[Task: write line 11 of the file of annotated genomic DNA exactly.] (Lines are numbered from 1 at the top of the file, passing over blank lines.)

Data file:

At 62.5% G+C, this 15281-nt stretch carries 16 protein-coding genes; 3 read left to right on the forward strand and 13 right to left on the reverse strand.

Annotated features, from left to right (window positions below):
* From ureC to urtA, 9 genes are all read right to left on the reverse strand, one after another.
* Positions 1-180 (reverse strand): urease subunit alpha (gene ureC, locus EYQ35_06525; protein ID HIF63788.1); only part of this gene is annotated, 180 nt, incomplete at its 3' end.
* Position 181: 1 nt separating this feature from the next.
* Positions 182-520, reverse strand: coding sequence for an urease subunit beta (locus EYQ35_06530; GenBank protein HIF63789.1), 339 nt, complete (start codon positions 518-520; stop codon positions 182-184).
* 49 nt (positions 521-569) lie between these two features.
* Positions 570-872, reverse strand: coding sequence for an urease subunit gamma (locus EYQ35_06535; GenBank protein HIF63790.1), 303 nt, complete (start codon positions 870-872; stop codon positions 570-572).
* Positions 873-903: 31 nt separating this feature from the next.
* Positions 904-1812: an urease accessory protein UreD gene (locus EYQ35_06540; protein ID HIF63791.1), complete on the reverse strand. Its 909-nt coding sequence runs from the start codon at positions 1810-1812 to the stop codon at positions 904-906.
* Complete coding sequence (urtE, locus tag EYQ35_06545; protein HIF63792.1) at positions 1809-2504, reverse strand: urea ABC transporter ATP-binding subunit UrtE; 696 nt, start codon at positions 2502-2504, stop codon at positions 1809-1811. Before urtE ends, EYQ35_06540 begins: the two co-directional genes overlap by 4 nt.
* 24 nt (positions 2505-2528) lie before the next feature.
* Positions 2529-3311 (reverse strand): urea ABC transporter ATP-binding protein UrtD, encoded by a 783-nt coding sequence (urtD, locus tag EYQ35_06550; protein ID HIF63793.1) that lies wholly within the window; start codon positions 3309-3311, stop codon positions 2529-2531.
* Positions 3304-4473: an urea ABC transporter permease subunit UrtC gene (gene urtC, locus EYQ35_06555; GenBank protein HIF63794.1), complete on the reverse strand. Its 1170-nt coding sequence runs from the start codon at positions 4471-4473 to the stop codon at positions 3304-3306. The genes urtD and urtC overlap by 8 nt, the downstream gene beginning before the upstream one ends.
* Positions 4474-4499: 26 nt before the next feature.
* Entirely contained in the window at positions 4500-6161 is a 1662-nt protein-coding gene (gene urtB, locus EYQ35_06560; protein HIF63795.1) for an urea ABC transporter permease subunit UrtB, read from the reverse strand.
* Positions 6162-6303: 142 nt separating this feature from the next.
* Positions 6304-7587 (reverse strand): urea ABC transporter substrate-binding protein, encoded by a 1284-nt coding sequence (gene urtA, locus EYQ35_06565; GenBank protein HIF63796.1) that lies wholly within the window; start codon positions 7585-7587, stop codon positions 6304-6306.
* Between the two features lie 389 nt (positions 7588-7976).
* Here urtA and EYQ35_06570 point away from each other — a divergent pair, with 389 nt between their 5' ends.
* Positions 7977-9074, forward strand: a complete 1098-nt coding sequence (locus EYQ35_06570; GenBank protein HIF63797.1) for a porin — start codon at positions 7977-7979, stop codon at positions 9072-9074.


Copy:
* Complete coding sequence (urtE, locus tag EYQ35_06545; protein HIF63792.1) at positions 1809-2504, reverse strand: urea ABC transporter ATP-binding subunit UrtE; 696 nt, start codon at positions 2502-2504, stop codon at positions 1809-1811. Before urtE ends, EYQ35_06540 begins: the two co-directional genes overlap by 4 nt.